Vittoria Panizzon: a grid to improve your horse’s bascule

This exercise — which builds up to a cross-pole followed by three wide parallels approached in trot — helps a horse who isn’t making a good shape over a fence to make their bascule rounder.

Vittoria explains: “It improves the horse’s push from behind, encourages them to sit back, punch and pick up. It will make those who rush back off, and teaches them how to look after themselves.”

Vittoria Panizone’s grid to improve jumping technique

“Set up a small cross-pole with a trot-pole preceding it at a 2.5m distance,” saya Vittoria. “Approach in trot and repeat until the horse is jumping through calmly.

“Add in the other elements of the grid one at a time, always with a groundline 
in front. Next is an upright — 
the front part of the first parallel — placed about 7m from the cross-pole. Then the back rail, 
and so on, until there is three parallels to jump, initially with about 7m between each fence.

“You don’t want the parallels too high (90cm-1m is ample), but they should be widened by 5-10cm each time, up to almost 2m for experienced horses. Consequently, the striding between them will shorten — to closer to 6m than the original 7m.

“Jump through each altered grid once or twice. To get the horse really lifting his shoulders, I sometimes change the final parallel into an upright.”

Alex Bragg’s grid to teach the horse to hold a line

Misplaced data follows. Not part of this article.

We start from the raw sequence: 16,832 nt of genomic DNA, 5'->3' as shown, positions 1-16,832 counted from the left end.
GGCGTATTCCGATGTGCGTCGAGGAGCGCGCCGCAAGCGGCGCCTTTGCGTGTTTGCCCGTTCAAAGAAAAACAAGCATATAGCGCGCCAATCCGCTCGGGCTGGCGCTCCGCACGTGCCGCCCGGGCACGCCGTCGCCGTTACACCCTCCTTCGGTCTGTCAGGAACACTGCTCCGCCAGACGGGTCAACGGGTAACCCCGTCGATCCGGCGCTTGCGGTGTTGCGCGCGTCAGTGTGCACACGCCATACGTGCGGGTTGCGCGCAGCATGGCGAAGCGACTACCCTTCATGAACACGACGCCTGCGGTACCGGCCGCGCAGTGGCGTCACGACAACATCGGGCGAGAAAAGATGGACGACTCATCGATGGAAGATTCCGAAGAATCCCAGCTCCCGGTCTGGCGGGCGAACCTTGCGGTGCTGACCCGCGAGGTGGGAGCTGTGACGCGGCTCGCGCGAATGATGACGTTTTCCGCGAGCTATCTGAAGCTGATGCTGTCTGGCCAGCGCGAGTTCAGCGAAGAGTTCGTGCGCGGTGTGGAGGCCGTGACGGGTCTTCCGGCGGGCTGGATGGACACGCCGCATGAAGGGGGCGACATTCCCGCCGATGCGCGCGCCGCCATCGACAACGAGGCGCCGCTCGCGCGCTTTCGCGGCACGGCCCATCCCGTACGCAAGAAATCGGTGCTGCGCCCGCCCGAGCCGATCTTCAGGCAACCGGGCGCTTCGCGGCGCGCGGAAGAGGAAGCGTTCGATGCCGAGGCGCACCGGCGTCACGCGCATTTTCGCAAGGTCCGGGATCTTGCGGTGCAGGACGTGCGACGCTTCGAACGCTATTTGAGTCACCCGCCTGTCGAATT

This exercise teaches a horse not to deviate from the line set up by the rider. The rider’s job is to present your horse in the right rhythm and balance on the line, then the horse does the rest.

Alex explains: “This exercise not only teaches the horse not to rush, it also teaches them to stay on a straight line and place their front feet exactly where I want them to be in front of a jump.”

Alex Bragg's gridwork exercise to teach horses to hold their line

“Build three upright fences with seven yards between each, and with the middle one offset by four to five feet,” says Alex. “If your horse is inexperienced, use poles on the ground instead, raising them to cavaletti height and finally turn them into jumps.

”Approach in a jumping canter and ride a square, balanced turn, lining your horse up to jump element one and three, bypassing element two (route one). Attempt this a few times until your horse is staying on the line.

“Then switch to jump from element three to two or two to one (route two) on a diagonal line.

“Provided your horse is looking ahead and picking up, tackle the most difficult line, jumping all three elements (route three). Element two can be moved inwards to make it wider for youngsters. Make the fence narrower as your horse gains confidence.”

Gridwork exercises for teaching young horses

When using grids to teach a young horse to jump, you should start with poles on the ground and introduce the fences one at a time, only adding the next fence when the horse is jumping confidently through the previous exercise.

While gridwork exercises for horses can be very useful, it is important to remember that for competition horses and their riders have to be confident cantering to a fence without any ground poles or other fences to help them find the correct distance. For this reason gridwork should be used alongside jumping single fences and practising jumping courses.

Check out more gridwork exercises for horses from the pros…